The Cuban Connection

Before Castro's baseball team came to play in Baltimore, the city was filled with island influences.

May 02, 1999|By Peter Jensen | Peter Jensen,Sun Staff

Compadres, here's a secret the capitalists in Baltimore discovered well before Fidel sent a baseball team here.

Cuba's kind of cool.

Just as Lucy went for Desi, the Yankees embraced El Duque and Hemingway was lured by the island's fishing, Baltimore's fallen hard for things with a Cuban accent -- from dancing to monuments, restaurants and cigars.

"People are very curious what Cuba's like," said Tim Whisted, owner of Little Havana, a Cuba-themed restaurant and bar in Federal Hill. "It's different. It's forbidden."

Steve F. de Castro, owner of Havana Club, the pricey leather- and wood-trimmed nightclub in the Brokerage that opened two years ago, said his club's Cuban theme has proved to be its greatest selling point.

"I can't tell you how often customers come up to me to just ask me questions about Cuba," he said.

But even de Castro was surprised that some self-made millionaire from Baltimore named Peter Angelos -- whose Orioles play the Cuban All-Star team at Camden Yards tomorrow night -- would be the architect of beisbol diplomacy and not some highbrow guy from a bigger town.

"Hey, is this amazing?" said de Castro. "It's not happening in New York. It's happening in Baltimore."

The flavor of Cuba

Little Havana is a Cuban restaurant imagined. Whisted and his wife have never been to the island nation, but having learned the restaurant trade in the Florida Keys, they could make an educated guess.

Admittedly, they took a lot of liberties -- most of the menu is "suggested" by Cuban cooking. Only a couple of dishes are the genuine article. The decor is recycle-chic with old barn wood, tin ceiling tiles as table coverings, antiqued paint -- just the kind of thing you can imagine in retro-Havana.

But as faux as the finish may be, the Cuban food -- particularly Picadillo, a beef hash on rice, and a fish fillet encrusted with plantain -- have turned out to be among the restaurant's best sellers.

The preferred beer is Hatuey (pronounced ah-tway). Once Cuba's best-selling beer, Hatuey was discontinued when Castro confiscated Bacardi's breweries. The original formula -- mild and smooth, not unlike Mexico's Corona -- was resurrected in 1995 by the relocated and now Miami-based Bacardi-Martini USA.

"We thought we'd be the first to bring a little bit of Cuba to Baltimore," said Whisted. "It was the right choice."

Havana Club

Just as his Ruth's Chris Steak House advertises it's the "Home of Serious Steaks," its owner is never without a serious cigar, usually a thick Cuban-made Sancho Panza Torpedo.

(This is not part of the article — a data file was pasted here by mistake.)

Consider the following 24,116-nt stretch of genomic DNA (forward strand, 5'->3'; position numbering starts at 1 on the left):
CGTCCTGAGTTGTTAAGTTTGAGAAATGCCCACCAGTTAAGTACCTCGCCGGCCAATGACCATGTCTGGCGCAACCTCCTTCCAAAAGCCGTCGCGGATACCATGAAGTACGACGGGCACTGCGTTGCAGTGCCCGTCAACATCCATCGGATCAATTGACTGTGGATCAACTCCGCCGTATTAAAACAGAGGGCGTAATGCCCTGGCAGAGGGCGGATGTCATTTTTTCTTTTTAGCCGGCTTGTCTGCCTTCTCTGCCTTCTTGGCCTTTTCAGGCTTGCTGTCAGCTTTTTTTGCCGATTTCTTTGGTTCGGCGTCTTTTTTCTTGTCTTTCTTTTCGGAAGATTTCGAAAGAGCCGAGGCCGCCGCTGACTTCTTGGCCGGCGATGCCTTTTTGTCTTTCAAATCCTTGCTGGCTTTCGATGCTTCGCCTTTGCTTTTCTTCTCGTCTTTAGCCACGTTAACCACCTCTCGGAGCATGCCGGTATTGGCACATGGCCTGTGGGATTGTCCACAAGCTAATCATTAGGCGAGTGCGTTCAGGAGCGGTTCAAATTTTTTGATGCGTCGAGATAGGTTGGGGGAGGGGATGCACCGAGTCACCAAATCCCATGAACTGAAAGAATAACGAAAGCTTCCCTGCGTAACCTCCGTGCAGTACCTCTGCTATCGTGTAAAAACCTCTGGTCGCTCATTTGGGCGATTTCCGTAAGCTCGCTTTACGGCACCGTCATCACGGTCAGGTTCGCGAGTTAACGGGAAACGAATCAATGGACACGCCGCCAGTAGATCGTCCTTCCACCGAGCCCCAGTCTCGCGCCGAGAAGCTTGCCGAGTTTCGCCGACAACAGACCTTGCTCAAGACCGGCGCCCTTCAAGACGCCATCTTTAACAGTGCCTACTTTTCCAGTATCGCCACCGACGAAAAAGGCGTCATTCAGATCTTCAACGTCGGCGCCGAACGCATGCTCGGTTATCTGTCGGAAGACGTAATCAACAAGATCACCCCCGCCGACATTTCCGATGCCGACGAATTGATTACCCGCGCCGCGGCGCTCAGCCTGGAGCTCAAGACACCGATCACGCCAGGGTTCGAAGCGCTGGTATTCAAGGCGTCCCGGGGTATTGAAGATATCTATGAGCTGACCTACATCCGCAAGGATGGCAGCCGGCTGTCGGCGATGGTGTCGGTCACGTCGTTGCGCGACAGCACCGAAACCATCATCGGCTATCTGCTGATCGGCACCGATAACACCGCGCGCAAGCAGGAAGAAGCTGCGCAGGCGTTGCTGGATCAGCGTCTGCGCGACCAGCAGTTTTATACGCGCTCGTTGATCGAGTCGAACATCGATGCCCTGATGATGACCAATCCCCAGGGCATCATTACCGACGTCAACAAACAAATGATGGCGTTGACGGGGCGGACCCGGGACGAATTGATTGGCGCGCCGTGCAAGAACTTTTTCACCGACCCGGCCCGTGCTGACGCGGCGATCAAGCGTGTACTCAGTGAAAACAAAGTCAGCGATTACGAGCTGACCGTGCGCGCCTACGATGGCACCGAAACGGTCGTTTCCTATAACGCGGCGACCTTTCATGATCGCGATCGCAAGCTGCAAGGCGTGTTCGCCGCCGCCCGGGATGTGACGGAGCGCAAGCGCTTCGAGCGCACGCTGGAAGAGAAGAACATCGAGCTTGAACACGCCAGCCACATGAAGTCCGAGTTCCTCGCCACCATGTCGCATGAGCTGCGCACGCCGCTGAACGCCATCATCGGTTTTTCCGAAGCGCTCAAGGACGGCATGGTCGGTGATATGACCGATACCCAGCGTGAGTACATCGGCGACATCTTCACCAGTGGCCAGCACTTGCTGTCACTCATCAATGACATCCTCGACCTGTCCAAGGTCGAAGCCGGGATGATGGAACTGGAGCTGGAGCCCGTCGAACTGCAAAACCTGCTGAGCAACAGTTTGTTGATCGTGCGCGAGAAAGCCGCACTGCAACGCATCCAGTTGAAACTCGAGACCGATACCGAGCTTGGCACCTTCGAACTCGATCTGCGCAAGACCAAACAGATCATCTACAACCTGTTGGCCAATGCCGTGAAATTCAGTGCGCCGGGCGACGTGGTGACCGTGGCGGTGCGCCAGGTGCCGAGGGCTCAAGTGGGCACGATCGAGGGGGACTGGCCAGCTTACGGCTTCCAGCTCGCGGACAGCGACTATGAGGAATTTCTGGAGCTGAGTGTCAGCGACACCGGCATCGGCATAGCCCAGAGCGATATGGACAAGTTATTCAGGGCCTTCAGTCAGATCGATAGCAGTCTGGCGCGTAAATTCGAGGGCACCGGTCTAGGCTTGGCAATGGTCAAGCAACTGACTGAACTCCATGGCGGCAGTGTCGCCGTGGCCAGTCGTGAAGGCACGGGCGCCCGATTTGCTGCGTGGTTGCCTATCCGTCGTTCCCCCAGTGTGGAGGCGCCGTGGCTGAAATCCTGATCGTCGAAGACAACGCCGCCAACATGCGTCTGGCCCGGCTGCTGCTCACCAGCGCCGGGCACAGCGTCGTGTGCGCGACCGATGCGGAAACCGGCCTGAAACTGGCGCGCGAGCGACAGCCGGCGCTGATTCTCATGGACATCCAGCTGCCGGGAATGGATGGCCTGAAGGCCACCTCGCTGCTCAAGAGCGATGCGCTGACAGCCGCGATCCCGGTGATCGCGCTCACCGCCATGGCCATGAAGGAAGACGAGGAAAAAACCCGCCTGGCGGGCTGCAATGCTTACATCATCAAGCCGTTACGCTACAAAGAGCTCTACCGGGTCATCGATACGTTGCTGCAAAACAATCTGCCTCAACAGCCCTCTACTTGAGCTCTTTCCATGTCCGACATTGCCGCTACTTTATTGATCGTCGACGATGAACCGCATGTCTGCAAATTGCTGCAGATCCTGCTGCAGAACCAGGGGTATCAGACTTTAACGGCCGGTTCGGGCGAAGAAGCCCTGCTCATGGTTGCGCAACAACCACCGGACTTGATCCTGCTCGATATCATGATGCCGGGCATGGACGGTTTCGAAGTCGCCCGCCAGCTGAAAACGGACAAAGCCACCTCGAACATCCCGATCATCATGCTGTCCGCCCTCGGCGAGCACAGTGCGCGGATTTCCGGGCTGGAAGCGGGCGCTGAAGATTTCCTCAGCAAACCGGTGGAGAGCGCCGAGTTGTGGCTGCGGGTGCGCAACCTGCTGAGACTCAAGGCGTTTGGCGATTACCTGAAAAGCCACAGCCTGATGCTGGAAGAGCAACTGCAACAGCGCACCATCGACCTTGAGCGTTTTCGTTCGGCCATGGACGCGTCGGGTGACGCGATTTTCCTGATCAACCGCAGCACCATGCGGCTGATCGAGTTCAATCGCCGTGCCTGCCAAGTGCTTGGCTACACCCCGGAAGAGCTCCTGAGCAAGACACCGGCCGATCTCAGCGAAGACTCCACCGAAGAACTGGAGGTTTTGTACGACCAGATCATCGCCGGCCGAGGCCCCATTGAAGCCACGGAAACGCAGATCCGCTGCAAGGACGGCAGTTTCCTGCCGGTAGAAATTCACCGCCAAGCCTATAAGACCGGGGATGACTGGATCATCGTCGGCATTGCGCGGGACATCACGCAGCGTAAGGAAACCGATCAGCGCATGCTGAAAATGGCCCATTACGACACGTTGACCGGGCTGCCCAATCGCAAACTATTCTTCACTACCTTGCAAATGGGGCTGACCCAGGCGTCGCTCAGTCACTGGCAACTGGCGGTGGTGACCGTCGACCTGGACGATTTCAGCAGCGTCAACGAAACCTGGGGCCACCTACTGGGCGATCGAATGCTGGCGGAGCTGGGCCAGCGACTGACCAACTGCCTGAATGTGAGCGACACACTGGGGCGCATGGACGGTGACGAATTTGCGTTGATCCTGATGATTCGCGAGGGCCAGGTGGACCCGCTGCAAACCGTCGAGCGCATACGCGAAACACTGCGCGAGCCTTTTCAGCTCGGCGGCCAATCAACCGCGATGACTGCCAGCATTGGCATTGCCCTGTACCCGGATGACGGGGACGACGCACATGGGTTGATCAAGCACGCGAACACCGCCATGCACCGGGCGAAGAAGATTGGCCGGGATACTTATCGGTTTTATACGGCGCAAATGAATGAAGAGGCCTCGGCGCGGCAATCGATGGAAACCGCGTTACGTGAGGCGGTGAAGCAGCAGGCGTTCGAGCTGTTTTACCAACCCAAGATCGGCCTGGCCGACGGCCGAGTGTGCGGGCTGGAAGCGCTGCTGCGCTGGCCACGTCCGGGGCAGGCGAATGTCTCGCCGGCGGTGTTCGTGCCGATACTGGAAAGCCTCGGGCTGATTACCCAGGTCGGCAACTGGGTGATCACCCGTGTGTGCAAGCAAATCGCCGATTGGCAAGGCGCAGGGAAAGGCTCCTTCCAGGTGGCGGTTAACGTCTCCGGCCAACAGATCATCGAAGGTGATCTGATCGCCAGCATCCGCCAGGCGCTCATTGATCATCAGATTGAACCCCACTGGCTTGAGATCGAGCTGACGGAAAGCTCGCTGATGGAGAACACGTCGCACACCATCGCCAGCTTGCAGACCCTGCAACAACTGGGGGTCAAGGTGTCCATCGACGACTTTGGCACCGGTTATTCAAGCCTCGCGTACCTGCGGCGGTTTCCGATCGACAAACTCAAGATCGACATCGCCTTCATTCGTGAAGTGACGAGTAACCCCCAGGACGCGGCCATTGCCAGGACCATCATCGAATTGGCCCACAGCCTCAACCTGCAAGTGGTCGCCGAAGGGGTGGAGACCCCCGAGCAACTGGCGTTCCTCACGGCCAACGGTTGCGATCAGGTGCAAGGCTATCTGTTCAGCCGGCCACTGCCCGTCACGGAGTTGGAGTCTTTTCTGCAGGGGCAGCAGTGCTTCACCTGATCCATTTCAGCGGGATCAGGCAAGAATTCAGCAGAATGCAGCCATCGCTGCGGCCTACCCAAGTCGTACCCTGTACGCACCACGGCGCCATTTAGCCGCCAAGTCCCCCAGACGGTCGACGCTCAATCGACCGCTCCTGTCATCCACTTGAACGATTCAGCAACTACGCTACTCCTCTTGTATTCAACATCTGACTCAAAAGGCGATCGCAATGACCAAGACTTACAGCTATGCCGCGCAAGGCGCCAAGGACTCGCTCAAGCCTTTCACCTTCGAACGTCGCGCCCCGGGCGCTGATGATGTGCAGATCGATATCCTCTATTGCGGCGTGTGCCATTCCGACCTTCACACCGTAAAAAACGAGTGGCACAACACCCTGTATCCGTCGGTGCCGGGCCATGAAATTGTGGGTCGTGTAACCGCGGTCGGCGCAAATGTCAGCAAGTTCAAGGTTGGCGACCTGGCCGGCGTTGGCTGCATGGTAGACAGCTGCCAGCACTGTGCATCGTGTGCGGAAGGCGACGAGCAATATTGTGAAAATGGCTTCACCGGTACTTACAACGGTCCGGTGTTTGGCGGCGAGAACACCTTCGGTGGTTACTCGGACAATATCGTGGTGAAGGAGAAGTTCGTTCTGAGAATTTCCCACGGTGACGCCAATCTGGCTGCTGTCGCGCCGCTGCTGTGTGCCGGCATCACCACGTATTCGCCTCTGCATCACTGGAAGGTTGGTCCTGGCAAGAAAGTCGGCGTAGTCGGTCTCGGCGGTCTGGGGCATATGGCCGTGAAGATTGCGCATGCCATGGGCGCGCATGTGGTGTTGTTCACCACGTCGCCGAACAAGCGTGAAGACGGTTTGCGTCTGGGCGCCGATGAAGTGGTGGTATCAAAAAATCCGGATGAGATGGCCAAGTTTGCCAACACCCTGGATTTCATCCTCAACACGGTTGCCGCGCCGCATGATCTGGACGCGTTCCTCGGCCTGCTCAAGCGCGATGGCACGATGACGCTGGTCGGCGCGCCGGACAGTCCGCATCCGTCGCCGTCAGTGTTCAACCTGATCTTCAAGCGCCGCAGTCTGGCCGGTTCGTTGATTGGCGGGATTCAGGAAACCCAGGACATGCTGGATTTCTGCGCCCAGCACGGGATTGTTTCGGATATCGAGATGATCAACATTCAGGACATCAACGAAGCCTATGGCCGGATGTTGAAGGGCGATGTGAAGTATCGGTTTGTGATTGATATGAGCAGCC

Embargo or not, de Castro keeps a private stash of Cubans for his own enjoyment at the exclusive Havana Club just above his restaurant. They are, he insists, in a class by themselves.

But then, that's part of the show at Havana Club: expensive cigars, pricey drinks, leather chairs and Latin music on the dance floor.

Even Fidel keeps a watch over things. His portrait is part of a collage of Cuban images on the wall.

Although de Castro and his family fled Cuba in the '60s, he considers himself apolitical and thinks baseball diplomacy was overdue.

"It's been too long," he said. "Eleven million people have suffered long enough."

On Friday and Saturday nights, Havana Club is known to sizzle and smoke -- literally, cigar smoke. Nearly two years after its opening, the door must sometimes be closed by 10 p.m. because the place gets too busy.


Who is that famous Cuban hanging out at Fayette Street and Broadway in Washington Hill?

Answer: It is Jose Marti, the 19th-century Havana-born patriot and philosopher who fought to liberate Latin America from colonial rule.

The monument to Marti was dedicated last September. Its construction was financed by local Cuban Americans and its location near Fells Point is near the center of the city's growing Latino community.

Dressing the part

By sheer but remarkable coincidence, clothing styled after vintage Cuban baseball apparel has just hit some Baltimore-area stores.

Yes, you can actually buy a cap with the logo of an old Cuban team, sit in the stands tomorrow night, root for the out-of-towners and pretend you remember Cuban baseball from the good old days.

The clothing, mostly caps and sweats, is the brainchild of designer Erik Stuebe, 32, president and co-founder of Blue Marlin, a small, San Francisco-based clothing company that specializes in the vintage baseball look.

"We started researching this long before the Orioles started talking about going to Cuba," said Stuebe. "Our customer is someone who appreciates the obscurity of the property and the teams."

Stuebe also recognized Cuba carried a certain cache. He visited Havana last November. Most of the designs he copied are pre-World War II and were associated with such legends as the Alacranes, Tigres, Elefantes and El Club Habana.

No compensation was given the Castro regime. The apparel is available at Nordstrom and Bloomingdale's.

Pub Date: 05/02/99

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